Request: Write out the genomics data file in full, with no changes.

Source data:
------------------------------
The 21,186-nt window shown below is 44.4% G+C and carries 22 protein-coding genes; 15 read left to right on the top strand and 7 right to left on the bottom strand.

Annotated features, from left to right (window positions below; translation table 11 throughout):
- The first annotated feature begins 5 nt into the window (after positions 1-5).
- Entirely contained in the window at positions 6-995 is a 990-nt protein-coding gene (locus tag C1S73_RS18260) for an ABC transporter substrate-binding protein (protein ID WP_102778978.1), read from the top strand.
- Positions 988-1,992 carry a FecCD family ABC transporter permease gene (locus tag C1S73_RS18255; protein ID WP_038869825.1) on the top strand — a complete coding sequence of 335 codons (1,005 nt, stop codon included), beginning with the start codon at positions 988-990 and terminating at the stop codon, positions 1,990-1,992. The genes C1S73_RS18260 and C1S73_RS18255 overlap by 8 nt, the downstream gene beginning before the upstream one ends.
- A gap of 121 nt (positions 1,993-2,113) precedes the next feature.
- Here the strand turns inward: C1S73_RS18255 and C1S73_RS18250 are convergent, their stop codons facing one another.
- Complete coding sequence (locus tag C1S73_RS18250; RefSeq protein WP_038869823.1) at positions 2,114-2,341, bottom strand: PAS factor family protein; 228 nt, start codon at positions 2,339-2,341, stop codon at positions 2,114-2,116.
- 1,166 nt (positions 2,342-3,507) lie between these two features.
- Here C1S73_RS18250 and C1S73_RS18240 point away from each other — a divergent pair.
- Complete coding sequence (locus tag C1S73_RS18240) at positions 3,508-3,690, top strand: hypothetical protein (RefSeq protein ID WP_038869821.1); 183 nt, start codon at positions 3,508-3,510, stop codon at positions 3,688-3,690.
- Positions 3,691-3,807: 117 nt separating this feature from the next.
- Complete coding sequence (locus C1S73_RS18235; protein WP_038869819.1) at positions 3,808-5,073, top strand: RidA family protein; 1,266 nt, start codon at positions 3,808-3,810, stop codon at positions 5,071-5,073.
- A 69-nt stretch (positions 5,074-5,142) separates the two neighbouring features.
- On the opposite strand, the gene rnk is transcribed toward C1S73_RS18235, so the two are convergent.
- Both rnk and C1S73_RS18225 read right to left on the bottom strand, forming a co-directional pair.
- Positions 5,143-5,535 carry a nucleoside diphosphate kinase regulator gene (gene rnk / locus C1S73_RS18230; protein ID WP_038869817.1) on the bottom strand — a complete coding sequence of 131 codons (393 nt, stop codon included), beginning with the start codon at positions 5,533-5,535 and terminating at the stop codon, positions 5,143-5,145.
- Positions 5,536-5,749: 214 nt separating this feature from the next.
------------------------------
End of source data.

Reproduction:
The 21,186-nt window shown below is 44.4% G+C and carries 22 protein-coding genes; 15 read left to right on the top strand and 7 right to left on the bottom strand.

Annotated features, from left to right (window positions below; translation table 11 throughout):
- The first annotated feature begins 5 nt into the window (after positions 1-5).
- Entirely contained in the window at positions 6-995 is a 990-nt protein-coding gene (locus tag C1S73_RS18260) for an ABC transporter substrate-binding protein (protein ID WP_102778978.1), read from the top strand.
- Positions 988-1,992 carry a FecCD family ABC transporter permease gene (locus tag C1S73_RS18255; protein ID WP_038869825.1) on the top strand — a complete coding sequence of 335 codons (1,005 nt, stop codon included), beginning with the start codon at positions 988-990 and terminating at the stop codon, positions 1,990-1,992. The genes C1S73_RS18260 and C1S73_RS18255 overlap by 8 nt, the downstream gene beginning before the upstream one ends.
- A gap of 121 nt (positions 1,993-2,113) precedes the next feature.
- Here the strand turns inward: C1S73_RS18255 and C1S73_RS18250 are convergent, their stop codons facing one another.
- Complete coding sequence (locus tag C1S73_RS18250; RefSeq protein WP_038869823.1) at positions 2,114-2,341, bottom strand: PAS factor family protein; 228 nt, start codon at positions 2,339-2,341, stop codon at positions 2,114-2,116.
- 1,166 nt (positions 2,342-3,507) lie between these two features.
- Here C1S73_RS18250 and C1S73_RS18240 point away from each other — a divergent pair.
- Complete coding sequence (locus tag C1S73_RS18240) at positions 3,508-3,690, top strand: hypothetical protein (RefSeq protein ID WP_038869821.1); 183 nt, start codon at positions 3,508-3,510, stop codon at positions 3,688-3,690.
- Positions 3,691-3,807: 117 nt separating this feature from the next.
- Complete coding sequence (locus C1S73_RS18235; protein WP_038869819.1) at positions 3,808-5,073, top strand: RidA family protein; 1,266 nt, start codon at positions 3,808-3,810, stop codon at positions 5,071-5,073.
- A 69-nt stretch (positions 5,074-5,142) separates the two neighbouring features.
- On the opposite strand, the gene rnk is transcribed toward C1S73_RS18235, so the two are convergent.
- Both rnk and C1S73_RS18225 read right to left on the bottom strand, forming a co-directional pair.
- Positions 5,143-5,535 carry a nucleoside diphosphate kinase regulator gene (gene rnk / locus C1S73_RS18230; protein ID WP_038869817.1) on the bottom strand — a complete coding sequence of 131 codons (393 nt, stop codon included), beginning with the start codon at positions 5,533-5,535 and terminating at the stop codon, positions 5,143-5,145.
- Positions 5,536-5,749: 214 nt separating this feature from the next.